Although these strategies are intuitive and straightforward on the surface, in practice their application is much more nuanced. For instance, does Tesla, a company with a “green” product but questionable labour practices, belong in a ESG portfolio? Can a tobacco company such as Phillip Morris International (PMI), which is transforming its business model, be considered as a sustainable investment and therefore eligible to engage with? What does a Paris-aligned portfolio that seeks to comply with the 1.5°C look like?
Making sustainable investment decisions is about creating sustainable businesses in an increasingly stakeholder-oriented society that seeks to improve the welfare of shareholders, employees, clients, suppliers, society, and the planet. ESG integration decisions are difficult because, in most cases, the options are not black and white. To help sustainable investors evaluate and reflect on their options and the course of actions that best meets their obligations, we have developed an IMD case series on sustainable finance that equips the decision makers of the future with the tools to start answering these questions.5
About the Authors
Vanina Farber, elea Professor of Social Innovation, IMD Vania is an economist and political scientist specializing on social innovation, sustainability and impact investing, with also almost twenty years of teaching, researching and consultancy experience, working with academic institutions, multinational corporations and international organizations. She is the holder of the elea Chair for Social Innovation. She has recently published a book on that addresses impact investing and social entrepreneurship, “The elea Way” with Peter Wuffli, founder and chairman of the elea Foundation for Ethics in Globalization.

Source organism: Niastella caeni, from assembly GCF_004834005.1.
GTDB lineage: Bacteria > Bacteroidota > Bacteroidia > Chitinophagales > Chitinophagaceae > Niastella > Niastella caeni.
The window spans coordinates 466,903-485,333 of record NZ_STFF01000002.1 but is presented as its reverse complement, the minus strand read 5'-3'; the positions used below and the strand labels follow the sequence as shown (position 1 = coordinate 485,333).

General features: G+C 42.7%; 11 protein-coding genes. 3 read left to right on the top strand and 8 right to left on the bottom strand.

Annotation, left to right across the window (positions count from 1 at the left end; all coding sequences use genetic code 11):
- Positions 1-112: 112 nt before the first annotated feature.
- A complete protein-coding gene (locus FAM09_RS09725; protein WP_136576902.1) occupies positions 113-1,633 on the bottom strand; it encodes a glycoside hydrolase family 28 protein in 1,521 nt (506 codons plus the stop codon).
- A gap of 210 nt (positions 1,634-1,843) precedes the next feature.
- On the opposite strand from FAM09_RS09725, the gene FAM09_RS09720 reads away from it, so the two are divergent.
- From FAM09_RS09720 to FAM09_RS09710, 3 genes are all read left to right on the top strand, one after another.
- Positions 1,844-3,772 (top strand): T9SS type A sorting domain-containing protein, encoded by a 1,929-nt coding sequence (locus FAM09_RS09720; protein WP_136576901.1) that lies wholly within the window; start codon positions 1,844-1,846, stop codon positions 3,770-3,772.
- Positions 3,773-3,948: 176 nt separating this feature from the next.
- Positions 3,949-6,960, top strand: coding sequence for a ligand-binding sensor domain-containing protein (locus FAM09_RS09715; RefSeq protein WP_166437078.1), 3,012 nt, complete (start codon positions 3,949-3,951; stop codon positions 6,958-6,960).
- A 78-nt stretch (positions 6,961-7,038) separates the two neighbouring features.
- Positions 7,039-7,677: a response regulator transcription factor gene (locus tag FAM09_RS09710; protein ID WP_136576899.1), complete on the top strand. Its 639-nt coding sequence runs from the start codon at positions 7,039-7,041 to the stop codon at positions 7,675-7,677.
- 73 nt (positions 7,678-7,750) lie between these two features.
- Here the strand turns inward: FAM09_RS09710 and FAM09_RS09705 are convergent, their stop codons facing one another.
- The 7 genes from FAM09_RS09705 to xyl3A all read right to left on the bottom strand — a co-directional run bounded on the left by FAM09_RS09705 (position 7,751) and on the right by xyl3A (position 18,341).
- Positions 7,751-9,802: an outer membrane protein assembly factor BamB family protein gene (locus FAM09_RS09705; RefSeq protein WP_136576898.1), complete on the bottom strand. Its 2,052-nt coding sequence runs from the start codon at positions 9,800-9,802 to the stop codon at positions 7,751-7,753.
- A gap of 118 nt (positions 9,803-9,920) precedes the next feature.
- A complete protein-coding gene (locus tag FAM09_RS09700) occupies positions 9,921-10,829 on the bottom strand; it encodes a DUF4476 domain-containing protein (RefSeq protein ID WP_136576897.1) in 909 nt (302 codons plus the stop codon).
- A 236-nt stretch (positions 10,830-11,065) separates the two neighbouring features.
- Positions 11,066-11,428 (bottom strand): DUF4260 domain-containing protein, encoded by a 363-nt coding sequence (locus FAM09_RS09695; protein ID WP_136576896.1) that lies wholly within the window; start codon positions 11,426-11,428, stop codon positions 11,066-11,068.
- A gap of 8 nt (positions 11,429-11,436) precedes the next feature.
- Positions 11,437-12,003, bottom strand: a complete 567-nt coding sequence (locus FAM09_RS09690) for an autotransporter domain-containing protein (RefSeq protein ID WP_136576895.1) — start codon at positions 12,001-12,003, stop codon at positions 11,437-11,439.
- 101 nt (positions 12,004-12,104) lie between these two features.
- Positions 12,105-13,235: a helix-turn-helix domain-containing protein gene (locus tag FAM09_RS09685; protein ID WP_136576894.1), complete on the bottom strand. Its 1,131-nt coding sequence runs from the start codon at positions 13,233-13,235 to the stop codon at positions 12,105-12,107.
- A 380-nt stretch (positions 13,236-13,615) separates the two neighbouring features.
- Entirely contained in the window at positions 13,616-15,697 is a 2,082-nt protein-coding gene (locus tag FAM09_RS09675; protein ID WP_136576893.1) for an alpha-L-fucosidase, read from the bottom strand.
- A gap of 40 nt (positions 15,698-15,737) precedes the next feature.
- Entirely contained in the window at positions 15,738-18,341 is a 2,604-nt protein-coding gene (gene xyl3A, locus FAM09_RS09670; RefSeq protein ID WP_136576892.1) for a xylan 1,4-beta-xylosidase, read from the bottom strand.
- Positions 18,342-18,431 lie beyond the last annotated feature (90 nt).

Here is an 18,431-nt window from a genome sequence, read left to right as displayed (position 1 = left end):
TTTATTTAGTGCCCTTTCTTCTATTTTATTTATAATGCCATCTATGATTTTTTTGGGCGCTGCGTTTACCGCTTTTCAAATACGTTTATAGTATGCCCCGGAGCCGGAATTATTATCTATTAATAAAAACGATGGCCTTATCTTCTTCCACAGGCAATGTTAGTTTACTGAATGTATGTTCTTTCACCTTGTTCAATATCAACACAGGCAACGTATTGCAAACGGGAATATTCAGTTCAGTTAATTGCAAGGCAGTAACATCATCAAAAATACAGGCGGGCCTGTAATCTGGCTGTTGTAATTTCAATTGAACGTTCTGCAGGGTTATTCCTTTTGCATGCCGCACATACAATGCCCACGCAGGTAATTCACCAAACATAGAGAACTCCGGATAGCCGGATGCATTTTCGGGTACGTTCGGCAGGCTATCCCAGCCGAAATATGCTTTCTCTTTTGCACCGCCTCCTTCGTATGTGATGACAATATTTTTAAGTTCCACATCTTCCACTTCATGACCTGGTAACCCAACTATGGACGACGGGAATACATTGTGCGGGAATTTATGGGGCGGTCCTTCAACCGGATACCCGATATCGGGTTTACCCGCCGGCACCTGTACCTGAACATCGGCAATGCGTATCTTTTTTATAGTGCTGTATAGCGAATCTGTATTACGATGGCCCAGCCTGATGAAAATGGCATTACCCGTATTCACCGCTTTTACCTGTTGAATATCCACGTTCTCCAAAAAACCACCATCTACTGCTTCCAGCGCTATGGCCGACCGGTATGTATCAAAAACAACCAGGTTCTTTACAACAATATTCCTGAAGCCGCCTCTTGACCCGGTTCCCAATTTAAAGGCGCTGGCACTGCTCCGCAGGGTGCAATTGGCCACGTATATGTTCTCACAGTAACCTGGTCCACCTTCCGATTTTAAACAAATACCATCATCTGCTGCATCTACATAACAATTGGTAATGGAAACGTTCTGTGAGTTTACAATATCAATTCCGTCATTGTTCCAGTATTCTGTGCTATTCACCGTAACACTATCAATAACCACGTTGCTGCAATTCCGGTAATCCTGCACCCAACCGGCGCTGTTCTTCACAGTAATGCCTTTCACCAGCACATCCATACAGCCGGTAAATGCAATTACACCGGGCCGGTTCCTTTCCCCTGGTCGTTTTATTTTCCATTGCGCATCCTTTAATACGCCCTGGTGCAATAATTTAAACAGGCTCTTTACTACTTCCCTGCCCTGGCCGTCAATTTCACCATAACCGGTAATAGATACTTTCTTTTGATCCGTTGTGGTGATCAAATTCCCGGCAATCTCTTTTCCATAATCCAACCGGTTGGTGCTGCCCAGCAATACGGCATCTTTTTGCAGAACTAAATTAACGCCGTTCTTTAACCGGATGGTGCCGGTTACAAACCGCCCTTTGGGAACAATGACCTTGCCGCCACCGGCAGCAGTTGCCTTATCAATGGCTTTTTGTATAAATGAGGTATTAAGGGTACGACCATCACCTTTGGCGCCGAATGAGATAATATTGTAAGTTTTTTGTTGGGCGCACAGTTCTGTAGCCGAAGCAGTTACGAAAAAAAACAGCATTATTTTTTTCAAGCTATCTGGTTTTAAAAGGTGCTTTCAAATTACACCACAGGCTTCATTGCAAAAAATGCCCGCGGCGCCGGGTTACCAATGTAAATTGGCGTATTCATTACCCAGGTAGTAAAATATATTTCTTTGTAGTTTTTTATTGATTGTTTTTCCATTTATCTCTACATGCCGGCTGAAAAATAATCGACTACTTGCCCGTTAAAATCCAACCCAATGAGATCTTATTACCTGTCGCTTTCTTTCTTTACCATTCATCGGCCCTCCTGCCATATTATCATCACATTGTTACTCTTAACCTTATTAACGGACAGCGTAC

María Helena Jaén, Honorary Professor, Universidad de Los Andes Maria Helena is an experienced professor, researcher, and consultant with a demonstrated history of working in education management and a deep understanding of the Latin America business context. Drawing on managerial experience in the private and public sectors, she has authored several publications in top academic journals and created a portfolio of pedagogical materials and case studies.
Patrick Reichert, Research Fellow at the elea Chair for Social Innovation Patrick conducts research at the intersection of entrepreneurship, finance and social impact, with a particular focus on the mechanisms and logics that investors use to seed investment in social organizations. He is a research fellow at the elea Chair for Social Innovation.
1 https://hbr.org/2018/06/25-years-ago-i-coined-the-phrase-triple-bottom-line-heres-why-im-giving-up-on-it, accessed December 1, 2021.
2 Mozaffar Khan, George Serafeim, and Aaron Yoon. (2016). “Corporate Sustainability: First Evidence on Materiality.” The Accounting Review, November 2016, Vol. 91, No. 6, pp. 1697–1724. <https://doi.org/10.2308/accr-51383> (accessed 12 October 2021).
3 Serafeim, George, “Public Sentiment and the Price of Corporate Sustainability.” (12 October 2018). Financial Analysts Journal, 76 (2): 26-46., Available at SSRN: https://ssrn.com/abstract=3265502 or http://dx.doi.org/10.2139/ssrn.3265502
4 “Principal Adverse Impact Statement.” Robeco, July 2021. <https://www.robeco.com/docm/
docu-robeco-principal-adverse-impact-statement.pdf> (accessed 5 September 2021).